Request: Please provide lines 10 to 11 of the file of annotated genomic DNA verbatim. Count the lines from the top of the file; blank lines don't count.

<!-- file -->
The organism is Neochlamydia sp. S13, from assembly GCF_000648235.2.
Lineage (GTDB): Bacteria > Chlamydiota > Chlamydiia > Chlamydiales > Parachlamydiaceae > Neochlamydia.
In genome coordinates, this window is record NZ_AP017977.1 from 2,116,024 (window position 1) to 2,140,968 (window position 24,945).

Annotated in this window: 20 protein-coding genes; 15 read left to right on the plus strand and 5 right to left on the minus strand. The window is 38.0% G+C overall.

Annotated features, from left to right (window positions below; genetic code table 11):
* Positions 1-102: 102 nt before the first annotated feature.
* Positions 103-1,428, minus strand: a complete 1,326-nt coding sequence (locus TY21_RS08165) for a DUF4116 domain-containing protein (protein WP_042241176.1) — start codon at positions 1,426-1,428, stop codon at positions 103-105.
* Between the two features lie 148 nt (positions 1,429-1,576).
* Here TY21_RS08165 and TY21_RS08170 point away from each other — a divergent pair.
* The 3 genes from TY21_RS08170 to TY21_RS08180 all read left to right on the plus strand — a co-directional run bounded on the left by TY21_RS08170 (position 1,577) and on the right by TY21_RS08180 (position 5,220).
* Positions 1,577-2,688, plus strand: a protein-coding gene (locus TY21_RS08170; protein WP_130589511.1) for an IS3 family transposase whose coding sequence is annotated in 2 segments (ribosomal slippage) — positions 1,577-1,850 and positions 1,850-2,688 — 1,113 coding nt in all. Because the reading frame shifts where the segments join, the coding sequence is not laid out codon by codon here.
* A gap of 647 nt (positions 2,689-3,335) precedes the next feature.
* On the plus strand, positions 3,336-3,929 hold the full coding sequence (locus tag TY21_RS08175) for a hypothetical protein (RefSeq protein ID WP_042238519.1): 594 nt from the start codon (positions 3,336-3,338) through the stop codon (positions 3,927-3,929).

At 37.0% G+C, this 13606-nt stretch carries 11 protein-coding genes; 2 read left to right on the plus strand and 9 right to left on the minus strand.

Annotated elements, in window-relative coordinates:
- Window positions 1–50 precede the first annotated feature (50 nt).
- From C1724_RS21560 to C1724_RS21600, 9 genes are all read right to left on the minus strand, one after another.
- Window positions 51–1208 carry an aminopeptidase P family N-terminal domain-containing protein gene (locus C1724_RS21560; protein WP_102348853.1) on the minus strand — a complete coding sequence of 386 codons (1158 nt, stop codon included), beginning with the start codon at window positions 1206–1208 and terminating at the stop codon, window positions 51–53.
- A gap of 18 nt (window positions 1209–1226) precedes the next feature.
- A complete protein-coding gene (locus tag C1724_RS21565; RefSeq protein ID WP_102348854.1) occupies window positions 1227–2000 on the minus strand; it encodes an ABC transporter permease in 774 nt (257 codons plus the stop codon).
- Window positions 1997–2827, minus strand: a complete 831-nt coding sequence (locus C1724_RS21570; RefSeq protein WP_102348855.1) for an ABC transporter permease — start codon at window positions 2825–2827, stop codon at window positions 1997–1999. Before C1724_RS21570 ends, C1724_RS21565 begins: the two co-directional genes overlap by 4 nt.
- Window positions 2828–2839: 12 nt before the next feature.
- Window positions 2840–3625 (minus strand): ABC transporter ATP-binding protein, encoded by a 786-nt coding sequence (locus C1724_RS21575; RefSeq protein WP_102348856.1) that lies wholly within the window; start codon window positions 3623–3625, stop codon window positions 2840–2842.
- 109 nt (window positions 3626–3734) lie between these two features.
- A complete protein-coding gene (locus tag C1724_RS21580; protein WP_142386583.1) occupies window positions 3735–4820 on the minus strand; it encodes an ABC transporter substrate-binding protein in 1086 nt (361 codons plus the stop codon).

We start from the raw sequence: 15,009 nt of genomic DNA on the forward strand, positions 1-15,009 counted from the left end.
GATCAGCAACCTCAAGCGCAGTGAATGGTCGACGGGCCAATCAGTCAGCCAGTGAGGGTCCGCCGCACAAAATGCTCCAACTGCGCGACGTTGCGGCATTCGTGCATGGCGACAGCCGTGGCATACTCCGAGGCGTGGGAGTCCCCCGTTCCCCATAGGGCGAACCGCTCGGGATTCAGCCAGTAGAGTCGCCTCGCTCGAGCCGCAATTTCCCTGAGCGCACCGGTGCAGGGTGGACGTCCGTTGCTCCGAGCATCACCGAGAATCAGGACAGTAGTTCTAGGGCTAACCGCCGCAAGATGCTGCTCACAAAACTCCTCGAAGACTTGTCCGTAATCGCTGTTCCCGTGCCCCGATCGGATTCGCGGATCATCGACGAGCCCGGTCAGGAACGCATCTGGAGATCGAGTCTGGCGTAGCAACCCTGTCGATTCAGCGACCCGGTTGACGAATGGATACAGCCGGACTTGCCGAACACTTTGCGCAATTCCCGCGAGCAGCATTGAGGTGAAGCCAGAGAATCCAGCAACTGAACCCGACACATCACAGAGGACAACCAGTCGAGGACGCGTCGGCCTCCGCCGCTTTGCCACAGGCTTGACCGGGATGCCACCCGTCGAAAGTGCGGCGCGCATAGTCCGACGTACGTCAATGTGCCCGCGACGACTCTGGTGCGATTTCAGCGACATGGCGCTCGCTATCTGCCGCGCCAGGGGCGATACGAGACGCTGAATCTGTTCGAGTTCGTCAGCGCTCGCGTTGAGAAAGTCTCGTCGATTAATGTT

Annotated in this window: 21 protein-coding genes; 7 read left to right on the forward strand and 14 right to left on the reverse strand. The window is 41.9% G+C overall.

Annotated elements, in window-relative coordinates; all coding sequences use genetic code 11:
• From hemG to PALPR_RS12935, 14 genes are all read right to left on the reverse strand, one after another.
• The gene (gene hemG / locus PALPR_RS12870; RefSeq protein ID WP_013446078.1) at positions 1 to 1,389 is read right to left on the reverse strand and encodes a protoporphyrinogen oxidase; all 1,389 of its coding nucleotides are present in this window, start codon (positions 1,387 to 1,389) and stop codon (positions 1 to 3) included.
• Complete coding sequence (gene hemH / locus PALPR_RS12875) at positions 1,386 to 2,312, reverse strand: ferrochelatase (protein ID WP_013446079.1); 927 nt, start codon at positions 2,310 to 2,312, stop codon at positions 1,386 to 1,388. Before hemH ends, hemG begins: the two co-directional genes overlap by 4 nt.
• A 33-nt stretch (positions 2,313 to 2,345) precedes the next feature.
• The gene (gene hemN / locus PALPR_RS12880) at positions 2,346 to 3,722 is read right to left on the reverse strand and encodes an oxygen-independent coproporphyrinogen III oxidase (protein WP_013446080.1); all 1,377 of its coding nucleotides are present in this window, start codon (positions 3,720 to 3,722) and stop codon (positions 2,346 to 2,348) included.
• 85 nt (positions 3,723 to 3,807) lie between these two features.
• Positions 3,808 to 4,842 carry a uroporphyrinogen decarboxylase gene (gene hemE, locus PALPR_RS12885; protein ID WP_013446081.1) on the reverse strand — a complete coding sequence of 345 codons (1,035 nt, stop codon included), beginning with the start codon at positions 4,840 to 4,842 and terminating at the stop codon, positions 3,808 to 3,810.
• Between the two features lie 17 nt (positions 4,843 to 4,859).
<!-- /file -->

* The 3 genes from TY21_RS08170 to TY21_RS08180 all read left to right on the plus strand — a co-directional run bounded on the left by TY21_RS08170 (position 1,577) and on the right by TY21_RS08180 (position 5,220).
* Positions 1,577-2,688, plus strand: a protein-coding gene (locus TY21_RS08170; protein WP_130589511.1) for an IS3 family transposase whose coding sequence is annotated in 2 segments (ribosomal slippage) — positions 1,577-1,850 and positions 1,850-2,688 — 1,113 coding nt in all. Because the reading frame shifts where the segments join, the coding sequence is not laid out codon by codon here.